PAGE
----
Global food prices fell to a six-month low in July as plentiful grain harvests pushed prices lower, the United Nations’ Food and Agriculture Organization said.
The U.N.’s Food and Agriculture Organization said the food price index, which measures monthly price changes in cereals, dairy, meat, sugar and oilseeds, averaged 203.9 points in July 2014, down 1.7 percent from the same month a year ago. It was the fourth straight month the food index declined.
“The lingering decline of food prices since March reflects much better expectations over supplies in the current and forthcoming seasons, especially for cereals and oils, a situation that is expected to facilitate rebuilding of world stocks,” said FAO senior economist Concepción Calpe.
The FAO increased its global forecast for cereal production, which includes grains such as corn, rice, oats and rye, by 19.84 million tons to 2.8 billion tons.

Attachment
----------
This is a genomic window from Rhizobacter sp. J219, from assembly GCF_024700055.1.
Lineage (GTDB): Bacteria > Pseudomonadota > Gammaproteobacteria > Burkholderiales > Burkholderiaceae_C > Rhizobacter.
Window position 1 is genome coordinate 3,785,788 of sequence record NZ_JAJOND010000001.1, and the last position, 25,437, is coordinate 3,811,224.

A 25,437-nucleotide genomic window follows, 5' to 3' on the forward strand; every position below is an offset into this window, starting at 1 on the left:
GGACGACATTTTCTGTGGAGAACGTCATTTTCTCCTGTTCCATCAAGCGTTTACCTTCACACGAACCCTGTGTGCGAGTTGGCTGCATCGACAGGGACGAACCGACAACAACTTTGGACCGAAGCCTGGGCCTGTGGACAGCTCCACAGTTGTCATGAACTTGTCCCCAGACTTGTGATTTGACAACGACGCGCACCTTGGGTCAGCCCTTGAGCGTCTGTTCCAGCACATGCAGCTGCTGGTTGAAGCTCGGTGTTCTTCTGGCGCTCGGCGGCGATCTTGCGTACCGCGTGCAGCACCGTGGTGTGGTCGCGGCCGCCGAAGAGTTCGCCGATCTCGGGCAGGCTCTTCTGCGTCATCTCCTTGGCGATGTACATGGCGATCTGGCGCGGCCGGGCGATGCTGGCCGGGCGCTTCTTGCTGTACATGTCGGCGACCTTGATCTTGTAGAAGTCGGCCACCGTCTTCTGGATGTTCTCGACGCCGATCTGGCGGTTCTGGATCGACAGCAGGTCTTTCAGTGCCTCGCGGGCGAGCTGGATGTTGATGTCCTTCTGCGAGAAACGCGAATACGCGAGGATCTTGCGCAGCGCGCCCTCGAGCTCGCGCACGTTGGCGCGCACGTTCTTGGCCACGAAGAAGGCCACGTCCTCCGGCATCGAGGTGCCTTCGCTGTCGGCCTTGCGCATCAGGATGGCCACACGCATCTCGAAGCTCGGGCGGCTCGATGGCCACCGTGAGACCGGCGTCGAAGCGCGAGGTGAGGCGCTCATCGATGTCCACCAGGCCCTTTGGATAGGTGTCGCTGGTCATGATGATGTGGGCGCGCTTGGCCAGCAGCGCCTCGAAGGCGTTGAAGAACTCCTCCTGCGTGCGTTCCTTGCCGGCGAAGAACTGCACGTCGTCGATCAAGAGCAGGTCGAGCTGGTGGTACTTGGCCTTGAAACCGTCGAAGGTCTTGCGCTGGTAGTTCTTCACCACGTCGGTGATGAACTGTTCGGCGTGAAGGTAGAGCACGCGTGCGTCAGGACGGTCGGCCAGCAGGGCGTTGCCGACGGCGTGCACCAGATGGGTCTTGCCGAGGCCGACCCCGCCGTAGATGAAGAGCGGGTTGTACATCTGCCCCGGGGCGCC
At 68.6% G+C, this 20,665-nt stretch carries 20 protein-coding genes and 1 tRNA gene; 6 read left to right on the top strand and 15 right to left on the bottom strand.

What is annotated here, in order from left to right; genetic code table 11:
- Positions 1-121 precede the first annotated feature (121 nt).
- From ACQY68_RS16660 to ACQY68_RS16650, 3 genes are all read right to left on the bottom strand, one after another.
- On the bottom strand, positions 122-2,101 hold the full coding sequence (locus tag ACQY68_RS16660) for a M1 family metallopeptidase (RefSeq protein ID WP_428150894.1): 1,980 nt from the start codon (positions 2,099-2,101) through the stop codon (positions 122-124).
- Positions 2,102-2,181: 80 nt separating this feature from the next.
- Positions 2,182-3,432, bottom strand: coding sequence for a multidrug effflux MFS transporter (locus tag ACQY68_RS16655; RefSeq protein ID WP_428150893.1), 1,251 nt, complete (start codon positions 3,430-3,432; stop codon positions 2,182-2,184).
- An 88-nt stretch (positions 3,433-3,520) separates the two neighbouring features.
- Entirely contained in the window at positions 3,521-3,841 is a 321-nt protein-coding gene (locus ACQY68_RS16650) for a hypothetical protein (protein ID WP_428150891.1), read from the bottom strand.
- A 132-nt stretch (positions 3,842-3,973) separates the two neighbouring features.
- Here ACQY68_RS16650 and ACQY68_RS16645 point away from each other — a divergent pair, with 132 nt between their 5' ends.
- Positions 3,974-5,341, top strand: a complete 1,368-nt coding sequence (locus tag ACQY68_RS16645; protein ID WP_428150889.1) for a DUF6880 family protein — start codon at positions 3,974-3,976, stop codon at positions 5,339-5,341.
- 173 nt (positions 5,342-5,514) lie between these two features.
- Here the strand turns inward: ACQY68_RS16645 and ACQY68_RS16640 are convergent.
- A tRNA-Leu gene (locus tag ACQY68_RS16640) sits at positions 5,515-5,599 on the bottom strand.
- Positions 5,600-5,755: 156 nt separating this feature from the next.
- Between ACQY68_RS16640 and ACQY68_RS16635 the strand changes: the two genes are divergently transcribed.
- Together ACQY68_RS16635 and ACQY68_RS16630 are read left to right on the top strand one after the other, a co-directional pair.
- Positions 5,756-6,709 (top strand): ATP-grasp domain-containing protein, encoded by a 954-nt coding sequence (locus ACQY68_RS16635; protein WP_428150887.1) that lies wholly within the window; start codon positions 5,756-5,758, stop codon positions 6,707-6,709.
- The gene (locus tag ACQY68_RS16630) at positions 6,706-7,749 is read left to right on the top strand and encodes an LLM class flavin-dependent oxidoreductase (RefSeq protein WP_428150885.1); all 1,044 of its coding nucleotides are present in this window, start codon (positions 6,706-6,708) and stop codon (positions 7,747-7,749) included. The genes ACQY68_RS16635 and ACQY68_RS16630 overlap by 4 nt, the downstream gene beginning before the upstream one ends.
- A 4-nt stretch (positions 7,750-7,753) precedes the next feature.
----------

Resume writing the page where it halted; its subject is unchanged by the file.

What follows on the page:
The plentiful corn crop, a result of timely rains and relatively mild temperatures in most areas this season, has pushed prices to $3.60 a bushel, their lowest level in nearly four years, and down sharply from more than $8 a bushel in 2012. Similar multi-year lows also have been noticed in soybeans.
The Agriculture Department is scheduled to update its forecast for corn, soybeans and other crops Tuesday. Currently, the USDA is calling for a record 3.8 billion bushels of soybeans and 13.86 billion bushels of corn to be produced, just below last year’s record. Market analysts expect favorable weather across much of the Corn Belt this summer will be enough to boost corn production to a record.
For more, CCTV America spoke to Maximo Torero, director of the Markets, Trade, and Institutions division at International Food Policy Research Institute.